A stroke can also affect the way the brain understands, organizes and stores information. In Brad’s case, he was able to communicate well and engage in conversation. He had some struggles though with memory, concentration, speech and multitasking skills. During speech therapy sessions, Brad was assigned various mental tasks and verbal activities and was taught strategies to improve his articulation and sharpen his cognition.
“Brad has always been a person who has done things very quickly,” said Sarah Lantz, a speech language pathologist who has been working with Brad at Magee Riverfront in South Philadelphia. “The stroke has challenged him to slow down.”
Setting the Table for Life After Rehab
Brad’s life has revolved around restaurants for more than two decades.
His fondness of Italian food is rooted in tradition, history, simplicity and passion.
“I’m not as inspired by the food of professional chefs,” he explained. “I’m much more inspired by the grandmother in Italy who’s been making tagliatelle for 50 years.”
Getting back into the kitchen meant he was one step closer to getting back to his normal life. It wasn’t going to be easy. Cooking requires a complex set of movements and coordination: standing, bending, reaching, lifting, chopping, and stirring. His rehab was structured to meet these goals.
“Brad is a very hard worker,” said Paula. “He wanted to do everything he could to get back to his life as a parent, husband and chef.”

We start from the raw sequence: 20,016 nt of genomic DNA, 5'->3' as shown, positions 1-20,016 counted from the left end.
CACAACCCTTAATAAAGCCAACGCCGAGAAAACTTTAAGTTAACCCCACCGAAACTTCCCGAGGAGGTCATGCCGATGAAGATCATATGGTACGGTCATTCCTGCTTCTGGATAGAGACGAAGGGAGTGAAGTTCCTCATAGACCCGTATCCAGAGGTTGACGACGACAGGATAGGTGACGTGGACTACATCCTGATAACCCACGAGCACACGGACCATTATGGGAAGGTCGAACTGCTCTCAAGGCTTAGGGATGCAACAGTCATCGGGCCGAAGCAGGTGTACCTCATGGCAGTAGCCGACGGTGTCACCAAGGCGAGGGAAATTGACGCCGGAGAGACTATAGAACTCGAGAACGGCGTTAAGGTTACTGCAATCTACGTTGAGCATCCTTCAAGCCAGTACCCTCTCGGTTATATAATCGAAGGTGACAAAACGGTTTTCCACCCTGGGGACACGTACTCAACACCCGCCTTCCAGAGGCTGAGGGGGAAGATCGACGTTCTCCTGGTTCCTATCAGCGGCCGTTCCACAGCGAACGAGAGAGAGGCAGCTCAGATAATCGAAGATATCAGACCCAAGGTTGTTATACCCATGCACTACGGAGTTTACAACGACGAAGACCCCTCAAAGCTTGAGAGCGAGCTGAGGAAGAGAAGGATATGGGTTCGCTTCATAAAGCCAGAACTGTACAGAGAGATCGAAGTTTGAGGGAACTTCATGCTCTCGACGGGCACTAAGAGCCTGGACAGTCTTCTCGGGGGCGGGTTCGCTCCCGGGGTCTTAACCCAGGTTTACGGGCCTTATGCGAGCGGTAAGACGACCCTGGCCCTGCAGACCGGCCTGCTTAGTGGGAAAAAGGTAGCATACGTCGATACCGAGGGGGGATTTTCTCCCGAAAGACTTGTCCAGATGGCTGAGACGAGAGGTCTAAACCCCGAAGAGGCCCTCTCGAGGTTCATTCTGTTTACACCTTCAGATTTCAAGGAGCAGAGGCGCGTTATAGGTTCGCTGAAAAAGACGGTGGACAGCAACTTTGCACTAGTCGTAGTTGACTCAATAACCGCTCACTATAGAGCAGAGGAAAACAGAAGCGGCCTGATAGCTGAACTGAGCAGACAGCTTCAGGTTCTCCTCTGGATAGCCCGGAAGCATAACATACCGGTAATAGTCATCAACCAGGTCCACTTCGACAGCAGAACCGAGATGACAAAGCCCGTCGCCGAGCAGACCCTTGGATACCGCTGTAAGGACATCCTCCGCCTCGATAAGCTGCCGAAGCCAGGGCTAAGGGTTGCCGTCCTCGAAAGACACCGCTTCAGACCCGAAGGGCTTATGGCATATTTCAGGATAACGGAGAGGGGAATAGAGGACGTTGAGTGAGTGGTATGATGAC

When his care team deemed him ready, Brad got to work planning the menu. His own boxing wraps and a splint stabilized the weakness in his wrist and an eye patch addressed his double vision. Under the close supervision of his therapists, he did everything from the meal prep to the final presentation.
“He actually used a brick to cook the chicken and it was quite delicious,” Paula recalled with a laugh. “We worked as a team and it was a lot of fun. The therapists enjoyed laughing at him and me in the kitchen together.”
First on the menu was pollo al mattone. Also known as chicken under a brick, it’s a method for ensuring extra crispy skin, with a shorter cooking time than a traditional roast. Next Brad made bucatini all’amatriciana, a classic Italian pasta made with bucatini pasta, tomatoes, guanciale (Italian cured meat made from pork jowl), Pecorino cheese, and black pepper.
“It feels great to be cooking again. The stroke has made me appreciate how much I know about cooking, and all the amazing experiences I’ve had as a chef,” said Brad. “All this knowledge is a gift and I can’t wait to cook more for my family and others again.”
Healing Power of Art Therapy